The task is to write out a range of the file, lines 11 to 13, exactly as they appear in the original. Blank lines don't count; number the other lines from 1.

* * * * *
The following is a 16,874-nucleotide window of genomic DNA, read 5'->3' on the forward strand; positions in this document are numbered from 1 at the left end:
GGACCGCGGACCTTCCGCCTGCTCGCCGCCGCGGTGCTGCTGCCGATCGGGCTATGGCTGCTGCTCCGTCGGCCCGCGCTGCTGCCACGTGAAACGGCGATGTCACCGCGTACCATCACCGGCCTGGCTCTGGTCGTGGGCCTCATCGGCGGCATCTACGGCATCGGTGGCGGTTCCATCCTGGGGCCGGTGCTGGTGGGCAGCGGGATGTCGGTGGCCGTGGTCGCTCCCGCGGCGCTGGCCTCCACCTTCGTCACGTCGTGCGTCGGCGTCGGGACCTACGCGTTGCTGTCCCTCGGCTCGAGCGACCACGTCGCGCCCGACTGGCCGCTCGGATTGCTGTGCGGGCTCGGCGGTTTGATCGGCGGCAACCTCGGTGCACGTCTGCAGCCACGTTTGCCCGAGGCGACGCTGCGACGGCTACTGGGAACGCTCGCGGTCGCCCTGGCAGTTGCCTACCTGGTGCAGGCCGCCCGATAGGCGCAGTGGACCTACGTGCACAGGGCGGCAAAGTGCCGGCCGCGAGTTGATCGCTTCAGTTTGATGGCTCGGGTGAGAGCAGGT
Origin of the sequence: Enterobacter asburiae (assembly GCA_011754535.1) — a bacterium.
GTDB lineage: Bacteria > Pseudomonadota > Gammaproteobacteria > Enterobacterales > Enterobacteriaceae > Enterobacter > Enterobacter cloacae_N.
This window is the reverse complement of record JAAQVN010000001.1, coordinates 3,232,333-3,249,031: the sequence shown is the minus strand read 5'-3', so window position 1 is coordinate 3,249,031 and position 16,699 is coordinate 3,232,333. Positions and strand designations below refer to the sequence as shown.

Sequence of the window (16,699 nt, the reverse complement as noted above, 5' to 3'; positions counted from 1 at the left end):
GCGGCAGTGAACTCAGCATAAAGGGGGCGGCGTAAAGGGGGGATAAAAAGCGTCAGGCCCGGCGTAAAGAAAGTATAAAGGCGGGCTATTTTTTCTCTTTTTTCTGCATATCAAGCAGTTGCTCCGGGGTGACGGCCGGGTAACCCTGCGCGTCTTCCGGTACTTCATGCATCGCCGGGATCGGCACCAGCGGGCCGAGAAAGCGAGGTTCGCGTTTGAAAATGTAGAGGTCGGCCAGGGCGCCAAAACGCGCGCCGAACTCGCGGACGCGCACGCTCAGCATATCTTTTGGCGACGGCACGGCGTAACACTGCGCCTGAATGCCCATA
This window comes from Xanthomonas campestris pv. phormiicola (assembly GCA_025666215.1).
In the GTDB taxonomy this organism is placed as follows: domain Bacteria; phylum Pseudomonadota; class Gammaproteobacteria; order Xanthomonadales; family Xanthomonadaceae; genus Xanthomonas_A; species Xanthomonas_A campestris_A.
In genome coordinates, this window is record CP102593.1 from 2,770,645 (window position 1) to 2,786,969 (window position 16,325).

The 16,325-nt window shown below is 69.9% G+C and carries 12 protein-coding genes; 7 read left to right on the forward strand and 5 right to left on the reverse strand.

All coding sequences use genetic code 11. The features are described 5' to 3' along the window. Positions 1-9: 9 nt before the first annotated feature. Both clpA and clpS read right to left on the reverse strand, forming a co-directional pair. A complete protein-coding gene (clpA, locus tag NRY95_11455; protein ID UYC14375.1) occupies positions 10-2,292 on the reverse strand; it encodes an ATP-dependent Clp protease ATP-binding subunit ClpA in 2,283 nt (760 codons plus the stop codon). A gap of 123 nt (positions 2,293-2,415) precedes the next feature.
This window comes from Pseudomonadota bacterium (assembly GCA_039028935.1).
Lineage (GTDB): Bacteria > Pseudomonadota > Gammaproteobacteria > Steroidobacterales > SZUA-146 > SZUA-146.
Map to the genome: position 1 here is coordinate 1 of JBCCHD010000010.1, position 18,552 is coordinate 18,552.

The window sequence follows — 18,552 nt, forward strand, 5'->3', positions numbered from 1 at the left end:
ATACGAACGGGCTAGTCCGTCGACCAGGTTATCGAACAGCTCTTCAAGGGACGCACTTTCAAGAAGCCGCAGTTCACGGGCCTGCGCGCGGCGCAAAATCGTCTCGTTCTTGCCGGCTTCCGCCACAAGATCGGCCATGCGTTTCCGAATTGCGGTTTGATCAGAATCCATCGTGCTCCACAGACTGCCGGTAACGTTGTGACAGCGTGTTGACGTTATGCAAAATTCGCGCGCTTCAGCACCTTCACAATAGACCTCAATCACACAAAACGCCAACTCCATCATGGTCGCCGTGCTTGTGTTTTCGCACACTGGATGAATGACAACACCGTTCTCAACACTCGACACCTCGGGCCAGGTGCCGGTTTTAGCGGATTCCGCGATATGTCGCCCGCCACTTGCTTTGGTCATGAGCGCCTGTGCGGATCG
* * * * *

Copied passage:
The 16,325-nt window shown below is 69.9% G+C and carries 12 protein-coding genes; 7 read left to right on the forward strand and 5 right to left on the reverse strand.

All coding sequences use genetic code 11. The features are described 5' to 3' along the window. Positions 1-9: 9 nt before the first annotated feature. Both clpA and clpS read right to left on the reverse strand, forming a co-directional pair. A complete protein-coding gene (clpA, locus tag NRY95_11455; protein ID UYC14375.1) occupies positions 10-2,292 on the reverse strand; it encodes an ATP-dependent Clp protease ATP-binding subunit ClpA in 2,283 nt (760 codons plus the stop codon). A gap of 123 nt (positions 2,293-2,415) precedes the next feature.
This window comes from Pseudomonadota bacterium (assembly GCA_039028935.1).